In addition to using a racist epithet in the title, the article seems to be indifferent to the context of racism, loss and displacement for many residents of this neighborhood. It’s the story of a white family taking advantage of the disparity in home prices and conditions in a redlined area of the city in 1979. This is not just one family’s experience, but is a broad national economic trend founded in racism. I am also white and took advantage of the seemingly irrational low prices of homes and lots in this quadrant of the city when I bought my home in 1992. Even if I didn’t have much money at the time I bought my house, I was in a better economic position than many existing residents and had access to more resources (bank loans, family money, job opportunities) as well as the ability to be comfortable and welcomed in any neighborhood in the city due to my race. This is not a victimless advantage, and it’s not a coincidence, even if we are blissfully unaware as white home buyers. As long as the homes and lots in this neighborhood were owned by people of color, they had lower value. Once the area was transferred into primarily white hands the values began to increase. It was gradual but irreversible, and we are seeing the result of this process today. Economically disadvantaged people are priced out and scramble to find housing again in the currently less desirable parts of the city. The parts of town deemed less desirable by real estate agents and high income buyers changes over time, but are always home to the poor, people of color and immigrants through this economic process of loss and gain. If we are blind to that history and to the continuation of economic disparities by race and other biases we are allowing the system to continue. This entrenched problem may be complex, but if we recognize and acknowledge it we can begin to work together to find solutions.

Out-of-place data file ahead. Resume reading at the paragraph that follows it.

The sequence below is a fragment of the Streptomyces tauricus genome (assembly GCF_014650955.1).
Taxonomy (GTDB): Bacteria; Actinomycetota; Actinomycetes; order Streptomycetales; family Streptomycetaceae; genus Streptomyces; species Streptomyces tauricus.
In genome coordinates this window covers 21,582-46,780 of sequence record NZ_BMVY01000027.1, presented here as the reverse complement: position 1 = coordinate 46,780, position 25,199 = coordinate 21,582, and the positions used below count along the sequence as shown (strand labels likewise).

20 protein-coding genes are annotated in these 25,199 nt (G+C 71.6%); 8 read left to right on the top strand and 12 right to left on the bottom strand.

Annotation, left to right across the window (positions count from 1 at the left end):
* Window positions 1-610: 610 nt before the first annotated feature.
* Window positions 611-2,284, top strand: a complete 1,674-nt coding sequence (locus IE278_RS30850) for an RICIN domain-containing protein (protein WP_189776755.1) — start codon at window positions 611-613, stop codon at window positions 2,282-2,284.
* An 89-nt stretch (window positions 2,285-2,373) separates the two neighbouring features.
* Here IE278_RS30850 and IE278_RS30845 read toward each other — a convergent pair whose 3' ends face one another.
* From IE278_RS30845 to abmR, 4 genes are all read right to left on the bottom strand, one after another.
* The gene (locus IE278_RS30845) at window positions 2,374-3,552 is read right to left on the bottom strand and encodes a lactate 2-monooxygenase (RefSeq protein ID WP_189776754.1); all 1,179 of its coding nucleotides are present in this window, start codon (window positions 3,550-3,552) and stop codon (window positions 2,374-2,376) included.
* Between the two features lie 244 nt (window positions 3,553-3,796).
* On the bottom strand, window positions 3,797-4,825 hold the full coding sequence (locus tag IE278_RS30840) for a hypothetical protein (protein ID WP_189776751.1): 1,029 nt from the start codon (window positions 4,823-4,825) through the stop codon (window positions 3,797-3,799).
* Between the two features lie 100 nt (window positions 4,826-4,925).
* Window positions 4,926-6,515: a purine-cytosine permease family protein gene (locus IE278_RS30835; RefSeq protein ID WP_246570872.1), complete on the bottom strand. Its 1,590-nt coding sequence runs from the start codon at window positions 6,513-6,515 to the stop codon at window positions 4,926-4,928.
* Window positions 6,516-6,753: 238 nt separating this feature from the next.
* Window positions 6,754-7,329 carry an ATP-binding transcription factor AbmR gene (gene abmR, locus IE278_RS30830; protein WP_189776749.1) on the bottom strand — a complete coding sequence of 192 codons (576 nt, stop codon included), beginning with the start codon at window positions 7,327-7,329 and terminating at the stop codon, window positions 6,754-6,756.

This neighborhood paper has published many articles about the neighborhood’s history of racism, most recently “ARTchives could be a Game Changer for Portland’s Black Diaspora” January 27, 2019  and “Emanuel Apologizes” September 6th, 2017. I hope readers will continue to think critically about what they see in the neighborhood, how we got here, and who is most impacted by the continuing gentrification and displacement of families in Portland.